Mon | Jan 25, 2021

Capturing Jamaica in pastels

Published:Thursday | June 18, 2015 | 12:00 AMAmitabh Sharma
Ray Jackson, pastel artist extraordinaire, holds a painting capturing a group of men in discussion.
Celebrating women, 'Matriarch', a pastel work by Ray Jackson.
One of Ray Jackson's many creations capturing Jamaica's heritage. Here he has painted the courthouse at Spanish Town Square.
Work in progress: Ray Jackson's charcoal sketches, which the artist says would be subjects of his future paintings.
Ray Jackson captures the emotions of Bob Marley, on each loc is listed the a song that Marley sung.
Ray Jackson at his studio, capturing many emotions of the people and the rustic countryside.
Ray Jackson captures two elderly women in the countryside, walking home after church service.

There are landscapes, and then there are landscapes. The latter capture lives, emotions, encapsulated by the richness of the flora and fauna. The viewer will be transported into that scene, feeling the breeze and participating in the conversations of the subjects.

Ray Jackson's works bring to life their expressions, capturing Jamaica and its people in all their glory.

He is regarded as one of Jamaica's greatest pastel artists - a technique where hands are used instead of paintbrushes.

Jackson uses his hands to paint symphonies.

He is an unassuming, humble and down-to-earth person, who does not need any boisterous introduction. The work he has done and continues to do speaks for itself.

His work showcases Jamaica's countryside and remote communities. Jackson specialises in acrylic, pastel, pencil and watercolours, and uses a mix of subjects, juxtaposing the rustic countryside with animated expressions of the people.

"I travel around the countryside, observing people, photographing places and then recording them," he said.



In the pastel painting technique, the artist uses chalk or oil pastels. The colours are blended on the paper to get the perfect hue. A mark is made on the paper and then rubbed with the finger. No paintbrush is used and this can be done only on a special kind of paper.

"The key is to get the right smudge to make the right shape and contours," Jackson said.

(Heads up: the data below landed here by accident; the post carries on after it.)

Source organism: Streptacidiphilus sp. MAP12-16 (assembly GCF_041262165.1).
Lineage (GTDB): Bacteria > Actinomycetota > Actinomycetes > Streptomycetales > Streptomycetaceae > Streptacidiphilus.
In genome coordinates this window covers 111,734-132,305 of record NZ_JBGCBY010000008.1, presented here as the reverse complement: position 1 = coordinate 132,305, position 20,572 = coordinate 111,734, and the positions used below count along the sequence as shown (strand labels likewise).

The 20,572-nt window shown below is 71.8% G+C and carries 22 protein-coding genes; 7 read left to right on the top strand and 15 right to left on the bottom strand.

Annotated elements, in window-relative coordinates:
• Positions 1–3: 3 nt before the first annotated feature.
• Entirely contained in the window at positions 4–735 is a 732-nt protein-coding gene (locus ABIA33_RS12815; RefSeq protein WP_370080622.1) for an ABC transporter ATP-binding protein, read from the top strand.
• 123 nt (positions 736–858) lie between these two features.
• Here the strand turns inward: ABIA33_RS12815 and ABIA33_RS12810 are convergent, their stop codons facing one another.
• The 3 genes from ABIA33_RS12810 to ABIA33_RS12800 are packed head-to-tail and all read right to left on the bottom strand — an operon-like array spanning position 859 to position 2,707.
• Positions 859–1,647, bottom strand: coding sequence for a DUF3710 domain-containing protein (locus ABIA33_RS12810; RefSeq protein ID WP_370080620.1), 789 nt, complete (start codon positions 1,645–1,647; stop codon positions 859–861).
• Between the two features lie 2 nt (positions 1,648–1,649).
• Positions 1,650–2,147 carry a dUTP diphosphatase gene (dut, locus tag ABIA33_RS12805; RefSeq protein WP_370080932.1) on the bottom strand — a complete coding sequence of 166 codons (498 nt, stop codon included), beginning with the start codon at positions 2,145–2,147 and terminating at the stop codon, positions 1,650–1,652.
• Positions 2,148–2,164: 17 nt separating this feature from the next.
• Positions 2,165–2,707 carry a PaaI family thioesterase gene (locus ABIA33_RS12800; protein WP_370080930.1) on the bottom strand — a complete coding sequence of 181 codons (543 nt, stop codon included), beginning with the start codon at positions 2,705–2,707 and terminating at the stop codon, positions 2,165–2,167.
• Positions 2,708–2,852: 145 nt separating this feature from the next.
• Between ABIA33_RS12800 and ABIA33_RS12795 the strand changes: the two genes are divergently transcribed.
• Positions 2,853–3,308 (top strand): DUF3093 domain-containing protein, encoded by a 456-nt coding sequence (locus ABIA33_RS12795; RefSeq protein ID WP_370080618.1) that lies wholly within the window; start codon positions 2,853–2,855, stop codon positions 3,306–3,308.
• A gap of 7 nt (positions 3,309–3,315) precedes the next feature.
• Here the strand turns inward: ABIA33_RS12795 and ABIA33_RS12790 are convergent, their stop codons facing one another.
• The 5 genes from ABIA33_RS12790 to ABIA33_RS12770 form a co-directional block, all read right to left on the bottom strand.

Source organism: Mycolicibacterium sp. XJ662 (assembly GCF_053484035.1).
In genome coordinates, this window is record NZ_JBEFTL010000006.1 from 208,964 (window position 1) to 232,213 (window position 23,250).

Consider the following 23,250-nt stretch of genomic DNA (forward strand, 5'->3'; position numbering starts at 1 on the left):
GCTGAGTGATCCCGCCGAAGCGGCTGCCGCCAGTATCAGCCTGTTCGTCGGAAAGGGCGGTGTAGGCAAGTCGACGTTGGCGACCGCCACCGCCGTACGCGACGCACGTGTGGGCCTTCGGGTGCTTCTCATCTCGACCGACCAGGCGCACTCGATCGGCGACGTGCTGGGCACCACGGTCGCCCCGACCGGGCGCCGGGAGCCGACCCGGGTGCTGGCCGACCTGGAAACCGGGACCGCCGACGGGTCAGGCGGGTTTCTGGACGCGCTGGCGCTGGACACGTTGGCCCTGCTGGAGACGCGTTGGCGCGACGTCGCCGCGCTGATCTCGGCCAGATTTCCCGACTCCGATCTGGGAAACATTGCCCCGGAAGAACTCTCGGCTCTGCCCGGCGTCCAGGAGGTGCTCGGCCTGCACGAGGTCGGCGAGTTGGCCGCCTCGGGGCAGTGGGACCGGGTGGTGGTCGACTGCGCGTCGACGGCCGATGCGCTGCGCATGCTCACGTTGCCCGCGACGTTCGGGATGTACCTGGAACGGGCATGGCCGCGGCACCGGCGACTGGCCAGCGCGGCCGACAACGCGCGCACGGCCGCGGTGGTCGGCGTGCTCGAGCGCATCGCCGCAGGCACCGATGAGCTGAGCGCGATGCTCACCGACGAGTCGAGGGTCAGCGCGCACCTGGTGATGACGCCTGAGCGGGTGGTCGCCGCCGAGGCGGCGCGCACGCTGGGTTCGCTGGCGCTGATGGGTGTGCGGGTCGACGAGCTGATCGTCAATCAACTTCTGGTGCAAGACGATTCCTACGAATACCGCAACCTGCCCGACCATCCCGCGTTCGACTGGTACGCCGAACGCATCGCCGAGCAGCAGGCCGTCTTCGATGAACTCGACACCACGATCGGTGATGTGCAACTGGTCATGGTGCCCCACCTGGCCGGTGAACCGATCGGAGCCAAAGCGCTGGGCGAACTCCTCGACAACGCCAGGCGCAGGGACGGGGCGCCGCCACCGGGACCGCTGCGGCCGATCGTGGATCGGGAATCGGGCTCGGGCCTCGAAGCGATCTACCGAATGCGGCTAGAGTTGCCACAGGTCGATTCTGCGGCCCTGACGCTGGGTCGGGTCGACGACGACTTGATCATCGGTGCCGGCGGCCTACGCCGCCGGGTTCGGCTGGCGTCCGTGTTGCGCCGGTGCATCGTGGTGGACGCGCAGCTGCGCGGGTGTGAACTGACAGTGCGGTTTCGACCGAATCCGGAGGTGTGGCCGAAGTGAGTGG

The most difficult part in this form of painting is to get the details, which is, at times, done by using a kneaded eraser (an eraser with a consistency of a plaster dough), which makes detailing more challenging.

The key is to smudge the paint using the right technique in order to bring the subjects to life; and because the work is done on paper, the surface is very delicate.

Through the fragility of this medium, Jackson manages to capture life on this island, the complexity of colours of nature and the simplicity of expressions of the people - some profound, some joyous and others serene.



He said that his regular travels take him across the length and breadth of the island, giving him constant inspiration, which he uses to add character to his work. It could be a beach from one parish paired with a subject he saw elsewhere, but the result is always a perfect blend.

Jackson said his pieces also provide inspiration, which blend into the next creation, like the gentle current of water flowing in a stream, passing by cobbled stones, creating a perfect synergy.

"I always learn something from the work that I do, and whether it is the subject matter or the medium itself, they are carried to the next creation," he said.

Through this evolution, over the years, Jackson has created a repertoire of art that are stories within themselves. His passion for this art form, which is embedded in his DNA, makes him strive to continue treading this path of creativity.

"Money is never a factor," Jackson said. "It is the love of this land that drives me, and being an artist is a lifelong profession. You don't retire, but you journey on."

Jackson's explorations continue. As author Ernest Hemingway said, "It is good to have an end to journey toward; but it is the journey that matters, in the end."